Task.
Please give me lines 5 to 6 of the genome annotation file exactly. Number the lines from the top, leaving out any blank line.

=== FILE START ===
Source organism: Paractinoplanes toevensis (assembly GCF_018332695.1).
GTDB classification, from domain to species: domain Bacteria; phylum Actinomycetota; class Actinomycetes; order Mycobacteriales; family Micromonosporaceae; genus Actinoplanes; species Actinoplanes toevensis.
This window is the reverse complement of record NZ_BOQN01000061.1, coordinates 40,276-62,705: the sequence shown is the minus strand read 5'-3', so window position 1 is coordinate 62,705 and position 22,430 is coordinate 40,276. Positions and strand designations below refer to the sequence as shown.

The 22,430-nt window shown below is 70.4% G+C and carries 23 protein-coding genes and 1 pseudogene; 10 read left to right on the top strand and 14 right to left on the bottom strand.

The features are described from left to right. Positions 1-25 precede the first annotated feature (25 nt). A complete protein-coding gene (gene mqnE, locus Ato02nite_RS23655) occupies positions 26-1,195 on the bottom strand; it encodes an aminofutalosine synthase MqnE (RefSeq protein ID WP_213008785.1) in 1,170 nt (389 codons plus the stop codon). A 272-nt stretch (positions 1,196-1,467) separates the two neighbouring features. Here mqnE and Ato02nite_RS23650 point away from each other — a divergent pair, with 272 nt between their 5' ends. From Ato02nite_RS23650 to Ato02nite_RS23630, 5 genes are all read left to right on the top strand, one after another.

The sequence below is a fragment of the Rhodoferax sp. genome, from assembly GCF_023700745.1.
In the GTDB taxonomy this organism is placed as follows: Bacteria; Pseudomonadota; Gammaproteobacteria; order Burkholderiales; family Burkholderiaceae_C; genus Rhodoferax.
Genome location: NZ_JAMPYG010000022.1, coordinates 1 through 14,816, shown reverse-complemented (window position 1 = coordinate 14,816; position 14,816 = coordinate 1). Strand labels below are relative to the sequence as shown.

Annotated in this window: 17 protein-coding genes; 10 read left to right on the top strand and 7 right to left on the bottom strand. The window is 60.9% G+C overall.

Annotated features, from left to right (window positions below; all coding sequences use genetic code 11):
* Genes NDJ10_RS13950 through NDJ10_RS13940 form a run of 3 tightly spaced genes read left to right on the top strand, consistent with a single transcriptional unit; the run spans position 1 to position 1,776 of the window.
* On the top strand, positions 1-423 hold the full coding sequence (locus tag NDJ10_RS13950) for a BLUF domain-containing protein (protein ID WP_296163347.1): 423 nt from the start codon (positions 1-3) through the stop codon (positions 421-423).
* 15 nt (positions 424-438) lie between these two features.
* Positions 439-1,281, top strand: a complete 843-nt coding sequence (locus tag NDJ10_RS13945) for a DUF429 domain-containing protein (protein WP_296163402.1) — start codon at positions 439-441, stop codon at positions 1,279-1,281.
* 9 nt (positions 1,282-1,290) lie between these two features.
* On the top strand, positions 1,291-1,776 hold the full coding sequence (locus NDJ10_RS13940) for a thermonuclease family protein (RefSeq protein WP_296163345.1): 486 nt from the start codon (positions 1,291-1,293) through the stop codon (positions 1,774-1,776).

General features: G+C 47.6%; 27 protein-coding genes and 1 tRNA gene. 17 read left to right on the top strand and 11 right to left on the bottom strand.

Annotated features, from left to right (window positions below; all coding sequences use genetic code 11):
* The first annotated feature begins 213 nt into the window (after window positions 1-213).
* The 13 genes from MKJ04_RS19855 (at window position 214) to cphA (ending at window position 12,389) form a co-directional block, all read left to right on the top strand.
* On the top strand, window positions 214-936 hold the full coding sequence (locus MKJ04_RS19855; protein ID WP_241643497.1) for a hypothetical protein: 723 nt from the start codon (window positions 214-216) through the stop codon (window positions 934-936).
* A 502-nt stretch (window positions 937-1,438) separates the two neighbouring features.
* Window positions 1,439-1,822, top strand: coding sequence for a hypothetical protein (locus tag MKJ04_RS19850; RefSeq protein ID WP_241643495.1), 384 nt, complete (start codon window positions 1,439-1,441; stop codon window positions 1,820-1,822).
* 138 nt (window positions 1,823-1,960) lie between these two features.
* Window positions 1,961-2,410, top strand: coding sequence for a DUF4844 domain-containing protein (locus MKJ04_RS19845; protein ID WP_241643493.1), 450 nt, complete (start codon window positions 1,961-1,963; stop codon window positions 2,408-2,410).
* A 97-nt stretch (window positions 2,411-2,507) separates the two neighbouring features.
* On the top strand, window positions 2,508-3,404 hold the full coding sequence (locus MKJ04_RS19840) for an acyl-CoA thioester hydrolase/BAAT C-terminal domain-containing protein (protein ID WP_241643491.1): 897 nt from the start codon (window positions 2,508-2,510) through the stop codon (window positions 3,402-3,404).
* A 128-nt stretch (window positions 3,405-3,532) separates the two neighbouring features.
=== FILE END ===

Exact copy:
The features are described from left to right. Positions 1-25 precede the first annotated feature (25 nt). A complete protein-coding gene (gene mqnE, locus Ato02nite_RS23655) occupies positions 26-1,195 on the bottom strand; it encodes an aminofutalosine synthase MqnE (RefSeq protein ID WP_213008785.1) in 1,170 nt (389 codons plus the stop codon). A 272-nt stretch (positions 1,196-1,467) separates the two neighbouring features. Here mqnE and Ato02nite_RS23650 point away from each other — a divergent pair, with 272 nt between their 5' ends. From Ato02nite_RS23650 to Ato02nite_RS23630, 5 genes are all read left to right on the top strand, one after another.

The sequence below is a fragment of the Rhodoferax sp. genome, from assembly GCF_023700745.1.